December 26, 2007


2007 1536 page25 capHE BIG RED NUMBERS ON MY DIGITAL alarm clock read 3:00 a.m. I knew sleep was far away. I tried to think restful thoughts about the boat I wanted to build and the trip I wanted to take, but as too often happened in these night sessions, my mind rushed back to the suffering I had seen in operating rooms throughout many years.
I’ve administered thousands of anesthetics, but there is always another one waiting, I thought. The ones that go smoothly are quickly forgotten, but . . .
Once again the years and miles fell away. In my predawn memory, I was back in Africa.
Wake-up Call
“Mista Buka,” I heard the student nurse calling from my front porch. “Doctor wants you in ward 3.”
2007 1536 page25Obstetrics? I wondered. Now what?
“Doctor wants you to put an airway in a patient,” she continued.
He must want an endotracheal tube, I thought. Anyone could put in an oral airway.
Quickly I grabbed my laryngoscope and tubes that I kept at the house for moments such as this. In less than a minute I arrived panting at ward 3.
A young African woman was lying unconscious on a bed. She had come in from the bush with severe toxemia of pregnancy. Her tongue protruded from her mouth. She had convulsed with her tongue out and had apparently bitten into a blood vessel. The tongue became so engorged with blood that it couldn’t be pushed back into her mouth.
My lighted laryngoscope couldn’t be inserted into the mouth past this swollen tongue, so I lubricated an endotracheal tube of the right size and carefully passed it into the back of her throat via one of her nostrils.
By feeling the air coming from the tube as I slowly advanced it, I was able to discern its proximity to the trachea. Vocal cords open when people inhale, so I waited for her to breathe in. When she did, I advanced the tube into her trachea. She didn’t cough; she was deeply unconscious.
We knew that the baby must be taken by Cesarean 
section if we were to save 
it. The woman was quickly transferred from bed to gurney and rushed down the sidewalk to the operating room attached to ward 6.
Extraordinary Means
With due haste the woman’s abdomen was prepped and the child surgically removed. The infant boy was handed to me for resuscitation. He was perfect in every way, except that he wasn’t breathing. His gallant little heart was slowing down due to lack of oxygen. I put a tube into his trachea and began inflating his lungs by blowing small puffs of air through it from my own mouth. Immediately his heart rate returned to normal. I continued for a full minute. He made no effort to breathe. Whenever I stopped breathing for him, his heart again slowed. The mother had been given drugs to try to control her convulsions. These drugs had crossed the placenta to the baby and now suppressed his breathing.
I continued to breathe into his tube. Five minutes passed with no response.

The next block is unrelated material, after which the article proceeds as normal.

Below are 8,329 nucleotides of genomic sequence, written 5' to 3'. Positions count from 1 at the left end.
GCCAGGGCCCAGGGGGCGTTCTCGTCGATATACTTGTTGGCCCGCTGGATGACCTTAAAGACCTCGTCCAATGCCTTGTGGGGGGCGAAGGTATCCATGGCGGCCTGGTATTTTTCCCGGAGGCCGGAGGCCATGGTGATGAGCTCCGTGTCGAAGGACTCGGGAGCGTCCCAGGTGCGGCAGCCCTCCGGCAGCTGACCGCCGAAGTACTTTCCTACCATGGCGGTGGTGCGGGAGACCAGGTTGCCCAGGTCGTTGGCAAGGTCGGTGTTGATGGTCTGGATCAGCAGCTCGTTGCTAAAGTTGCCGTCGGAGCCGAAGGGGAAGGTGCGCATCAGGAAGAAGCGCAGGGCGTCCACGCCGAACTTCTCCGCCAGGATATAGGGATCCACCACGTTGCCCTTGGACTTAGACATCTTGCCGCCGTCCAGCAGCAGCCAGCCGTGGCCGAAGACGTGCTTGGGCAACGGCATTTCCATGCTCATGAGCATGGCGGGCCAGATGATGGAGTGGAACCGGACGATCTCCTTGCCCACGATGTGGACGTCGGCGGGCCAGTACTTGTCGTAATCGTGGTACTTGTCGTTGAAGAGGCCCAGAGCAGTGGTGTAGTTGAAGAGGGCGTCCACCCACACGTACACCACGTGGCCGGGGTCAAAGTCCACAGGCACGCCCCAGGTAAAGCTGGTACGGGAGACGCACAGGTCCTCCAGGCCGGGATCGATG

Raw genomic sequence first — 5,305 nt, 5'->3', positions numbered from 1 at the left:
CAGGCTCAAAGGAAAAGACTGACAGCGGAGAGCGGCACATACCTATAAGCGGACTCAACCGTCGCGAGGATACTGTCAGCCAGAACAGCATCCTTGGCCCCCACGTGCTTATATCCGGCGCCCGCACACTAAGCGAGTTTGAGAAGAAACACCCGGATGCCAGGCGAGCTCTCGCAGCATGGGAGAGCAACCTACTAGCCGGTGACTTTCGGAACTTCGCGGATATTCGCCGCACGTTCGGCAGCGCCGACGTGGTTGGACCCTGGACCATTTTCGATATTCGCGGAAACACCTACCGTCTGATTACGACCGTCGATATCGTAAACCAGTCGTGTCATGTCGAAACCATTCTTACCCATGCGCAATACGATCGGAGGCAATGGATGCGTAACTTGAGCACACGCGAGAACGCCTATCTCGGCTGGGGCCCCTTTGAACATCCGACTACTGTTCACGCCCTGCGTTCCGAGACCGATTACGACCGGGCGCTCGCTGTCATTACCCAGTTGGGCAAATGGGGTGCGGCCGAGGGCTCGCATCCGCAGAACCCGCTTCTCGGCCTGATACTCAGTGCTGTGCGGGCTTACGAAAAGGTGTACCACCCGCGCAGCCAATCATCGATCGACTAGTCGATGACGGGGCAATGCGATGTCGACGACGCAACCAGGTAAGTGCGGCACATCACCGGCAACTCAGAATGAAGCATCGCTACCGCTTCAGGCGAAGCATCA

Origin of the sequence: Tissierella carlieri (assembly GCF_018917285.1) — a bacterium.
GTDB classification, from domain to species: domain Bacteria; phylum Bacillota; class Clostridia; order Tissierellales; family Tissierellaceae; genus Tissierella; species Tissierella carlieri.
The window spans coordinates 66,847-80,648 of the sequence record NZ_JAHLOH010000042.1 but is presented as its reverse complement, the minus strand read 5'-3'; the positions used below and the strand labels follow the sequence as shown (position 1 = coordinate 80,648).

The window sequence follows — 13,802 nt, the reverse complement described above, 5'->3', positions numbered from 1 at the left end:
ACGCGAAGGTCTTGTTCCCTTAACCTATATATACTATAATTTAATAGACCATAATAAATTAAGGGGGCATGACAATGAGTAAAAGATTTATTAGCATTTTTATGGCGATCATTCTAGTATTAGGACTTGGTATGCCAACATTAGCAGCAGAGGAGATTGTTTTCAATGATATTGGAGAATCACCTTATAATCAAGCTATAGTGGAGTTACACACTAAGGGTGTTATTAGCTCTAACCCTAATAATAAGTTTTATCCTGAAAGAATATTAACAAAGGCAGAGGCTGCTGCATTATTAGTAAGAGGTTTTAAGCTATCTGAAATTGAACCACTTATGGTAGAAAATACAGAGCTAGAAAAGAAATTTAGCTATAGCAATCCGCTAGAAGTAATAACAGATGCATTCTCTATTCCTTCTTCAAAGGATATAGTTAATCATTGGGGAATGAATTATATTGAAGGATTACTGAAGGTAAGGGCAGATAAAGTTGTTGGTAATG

Ten minutes passed by; a half hour. Still he wouldn’t breathe on his own.
An hour passed. The baby’s heart beat normally as long as I supplied his lungs with air. One and a half hours after I had been handed this little one, he took his first breath; then another. He was going to make it!
His mother died a few hours later and was carried to a small building we sometimes referred to as ward 8—the morgue.
A Tale for Our Time
Back in my bedroom the red digits on my clock had changed little during my mental trip. Now I consciously thought about the well-worn path to ward 8. I recalled the many children I had seen being carried into its bosom.
Life is so much better here, I thought. But in some ways it is the same. Suffering goes on. We just lift one patient off the operating table and . . .

Questions for Reflection
1. What things in your life tend to dull the excitement and expectation you once had for the second coming of Christ? List at least three.

2. Why do believers in developing countries seem to anticipate Christ's return to a greater degree than do believers in industrialized countries?

3. Death and disaster seem to raise our awareness of the fragility of life. How can we live in a state of readiness in the absence of such negative influences? 

How do you keep your hope in the soon return of Jesus fresh in your consciousness?

That word triggered a synapse deep in my brain. The words of that old Adventist hymn slowly began to flow: “Lift . . . up . . . the . . . trumpet, and loud let it ring: Jesus is coming again!”

The import and urgency of these words rolled and thundered across my soul. Tears began dripping from my cheeks onto the pillow. I knew these words were the answer for my melancholy spirit. I thanked God for this revelation.
The torrent of tears began to subside, but the words continued: “Coming again, coming again, Jesus is coming again!”
Again the tears came, accompanied by big jerking sobs that awakened my wife. But now they were tears of joy! I related my experience of the last few minutes to her.
We wept together and embraced.
Oh, what a precious promise is the promise of His coming!
This African child of my breath is a young man now. I often think of him. Does he know that Jesus loves him and is coming again for him? If not, who will tell him?
“Coming again, coming again, Jesus is coming again!”
These old, familiar words truly mean more than the world to me.
Larry Bucher is a retired nurse anesthetist who lives with his wife, Carol, in Willow Springs, Missouri.